Her double-ended coal-fired Scotch boiler operated at a more traditional pressure (180 lbs / square inch) than those trialled on the "King" and the screws were driven directly, thus eliminating the gear equipment of the earlier vessel. Three screws were used - a centre screw driven by the centrally-aligned high-pressure turbine and two screws driven by the two low pressure turbines into which the steam from the high pressure unit exhausted. The two low pressure turbines incorporated "astern turbines" for reversing.

Launched on May 10th, 1930, she was ready for trials on June 27th, and her performance on the Skelmorlie Measured Mile did not disappoint; she recorded a speed of slightly over 20 knots.

Her career got off to an inauspicious start. Her first scheduled cruise on July 1 was aborted before she had even reached Dunoon from Gourock and she was taken back to Denny's for attention to her machinery.She came back into service for an evening cruise on July 7th, and on the following day left Gourock at 9 am for a cruise round Arran which passed off without mishap. Her programme included cruises round Bute, Arran, Ailsa Craig and on Thursdays, the long expedition to Stranraer via one of three Arran piers. The new Duchess did not cruise to Campbeltown or Inveraray, territory still controlled by Turbine Steamers Ltd, but her popularity won a significant amount of business for the CSP and her season was extended to include the September Glasgow holiday rather than conclude at the end of August as originally scheduled. Additionally, CSP decided that, in future, the vessel's season would commence in June.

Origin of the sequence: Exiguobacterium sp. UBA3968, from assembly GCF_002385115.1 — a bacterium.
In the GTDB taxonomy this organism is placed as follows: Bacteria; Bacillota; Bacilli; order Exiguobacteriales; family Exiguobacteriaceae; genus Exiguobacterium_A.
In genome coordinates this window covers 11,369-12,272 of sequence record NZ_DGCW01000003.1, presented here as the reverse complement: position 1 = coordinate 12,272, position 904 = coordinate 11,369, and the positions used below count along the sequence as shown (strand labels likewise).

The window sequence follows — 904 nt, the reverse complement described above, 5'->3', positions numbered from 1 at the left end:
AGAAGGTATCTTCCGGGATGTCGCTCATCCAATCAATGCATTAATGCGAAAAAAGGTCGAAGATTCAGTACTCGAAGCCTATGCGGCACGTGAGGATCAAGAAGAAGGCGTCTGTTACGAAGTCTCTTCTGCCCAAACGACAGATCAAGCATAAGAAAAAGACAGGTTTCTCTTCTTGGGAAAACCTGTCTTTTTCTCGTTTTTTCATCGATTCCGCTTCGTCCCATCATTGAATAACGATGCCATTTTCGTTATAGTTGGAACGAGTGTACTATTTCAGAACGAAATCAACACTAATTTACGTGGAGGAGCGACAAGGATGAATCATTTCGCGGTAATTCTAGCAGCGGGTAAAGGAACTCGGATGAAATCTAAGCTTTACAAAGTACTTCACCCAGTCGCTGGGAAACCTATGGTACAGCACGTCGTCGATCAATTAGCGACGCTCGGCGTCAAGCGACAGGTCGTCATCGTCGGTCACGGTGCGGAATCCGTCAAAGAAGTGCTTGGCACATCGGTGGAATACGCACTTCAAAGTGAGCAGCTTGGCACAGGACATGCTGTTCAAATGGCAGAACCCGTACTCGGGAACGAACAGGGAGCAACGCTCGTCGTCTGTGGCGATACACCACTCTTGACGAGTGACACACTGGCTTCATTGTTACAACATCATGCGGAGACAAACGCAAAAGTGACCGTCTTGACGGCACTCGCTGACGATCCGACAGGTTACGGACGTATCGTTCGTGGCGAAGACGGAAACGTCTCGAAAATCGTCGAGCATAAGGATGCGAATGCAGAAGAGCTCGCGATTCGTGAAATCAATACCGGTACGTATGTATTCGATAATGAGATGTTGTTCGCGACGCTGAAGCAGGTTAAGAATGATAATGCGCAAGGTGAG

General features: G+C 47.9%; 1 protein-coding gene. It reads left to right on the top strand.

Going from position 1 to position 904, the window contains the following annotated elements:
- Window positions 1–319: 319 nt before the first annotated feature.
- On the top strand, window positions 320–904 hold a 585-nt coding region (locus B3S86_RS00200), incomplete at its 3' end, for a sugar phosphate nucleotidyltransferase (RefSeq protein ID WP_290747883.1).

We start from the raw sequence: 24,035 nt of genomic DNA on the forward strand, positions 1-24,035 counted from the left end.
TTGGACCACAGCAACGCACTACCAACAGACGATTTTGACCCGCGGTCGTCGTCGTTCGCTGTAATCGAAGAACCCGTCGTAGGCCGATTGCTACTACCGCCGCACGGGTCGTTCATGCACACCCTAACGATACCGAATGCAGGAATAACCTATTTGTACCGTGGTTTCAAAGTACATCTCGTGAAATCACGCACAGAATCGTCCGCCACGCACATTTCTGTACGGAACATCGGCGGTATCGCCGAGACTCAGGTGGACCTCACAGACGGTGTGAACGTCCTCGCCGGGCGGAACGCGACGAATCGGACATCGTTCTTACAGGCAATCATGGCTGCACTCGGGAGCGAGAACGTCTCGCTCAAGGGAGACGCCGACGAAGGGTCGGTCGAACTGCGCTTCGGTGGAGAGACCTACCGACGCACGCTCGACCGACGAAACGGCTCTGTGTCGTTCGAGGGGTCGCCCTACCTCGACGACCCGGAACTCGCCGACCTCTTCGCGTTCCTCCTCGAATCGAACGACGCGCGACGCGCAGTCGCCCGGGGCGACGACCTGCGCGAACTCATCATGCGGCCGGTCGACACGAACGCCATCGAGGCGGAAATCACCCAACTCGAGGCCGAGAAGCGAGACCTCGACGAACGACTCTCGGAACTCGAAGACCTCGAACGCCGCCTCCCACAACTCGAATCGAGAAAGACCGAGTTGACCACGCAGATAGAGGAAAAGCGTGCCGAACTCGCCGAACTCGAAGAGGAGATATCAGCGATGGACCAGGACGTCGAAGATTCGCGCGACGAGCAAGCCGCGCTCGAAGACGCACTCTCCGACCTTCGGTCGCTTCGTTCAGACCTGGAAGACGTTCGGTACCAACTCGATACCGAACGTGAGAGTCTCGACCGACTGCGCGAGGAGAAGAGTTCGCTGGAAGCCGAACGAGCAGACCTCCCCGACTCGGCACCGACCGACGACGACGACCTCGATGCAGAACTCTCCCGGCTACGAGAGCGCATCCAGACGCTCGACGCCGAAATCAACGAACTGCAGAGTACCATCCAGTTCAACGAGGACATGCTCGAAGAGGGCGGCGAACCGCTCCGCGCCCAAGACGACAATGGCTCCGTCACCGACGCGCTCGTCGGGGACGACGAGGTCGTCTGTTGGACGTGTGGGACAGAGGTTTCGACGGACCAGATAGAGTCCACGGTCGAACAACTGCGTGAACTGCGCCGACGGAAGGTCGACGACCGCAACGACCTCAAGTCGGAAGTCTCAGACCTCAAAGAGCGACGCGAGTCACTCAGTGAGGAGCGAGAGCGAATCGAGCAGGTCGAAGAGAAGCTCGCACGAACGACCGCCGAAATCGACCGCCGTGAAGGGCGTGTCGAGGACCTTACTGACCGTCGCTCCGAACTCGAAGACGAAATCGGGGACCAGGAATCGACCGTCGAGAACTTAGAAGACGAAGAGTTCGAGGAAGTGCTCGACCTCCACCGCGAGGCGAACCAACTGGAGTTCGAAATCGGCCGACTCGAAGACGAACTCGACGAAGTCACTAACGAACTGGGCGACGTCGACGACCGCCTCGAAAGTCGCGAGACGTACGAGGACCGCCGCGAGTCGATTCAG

With this new vessel, the CSP made major inroads into the cruise market. For the time being, the Williamson-Buchanan position was secure, but the LNER was being increasingly consigned to the margins despite it's long tradition , dating back to 1866, and its dedicated band of "supporters".

1931 : A new Jeanie Deans for the LNER

The LNER's newest boat, Marmion, was 24 years old as the new decade opened. Although a fine ship, she was outclassed in all respects by the CSP's turbines. She returned from the First World War with the plating of her main deck extended to the bow and whilst this improved her passenger accomodation, it had a serious effect on speed and maneovrability. The plating was soon cut back to remedy the problem. Waverley of 1889 was, however, regarded as a flier but the other fleet members, whilst having a reasonable turn of speed were no match for the competition.

The LNER and the North British Railway before them always had a tenuous grip on services and on many occasions, their continued presence on the Clyde was hotly debated by managers and shareholders. Their railway line hugged the north bank of the Clyde estuary, reaching the popular resort and commuter town of Helensburgh, before turning north towards the West Highlands. Helensburgh pier was originally the main departure point, but being a few minutes walk from the railway station and being more distant from the main resorts of Dunoon and Rothesay than the south bank railheads at Greenock and Gourock, the LNER was always at a disadvantage in the race for the coast with her CSP and GSWR rivals.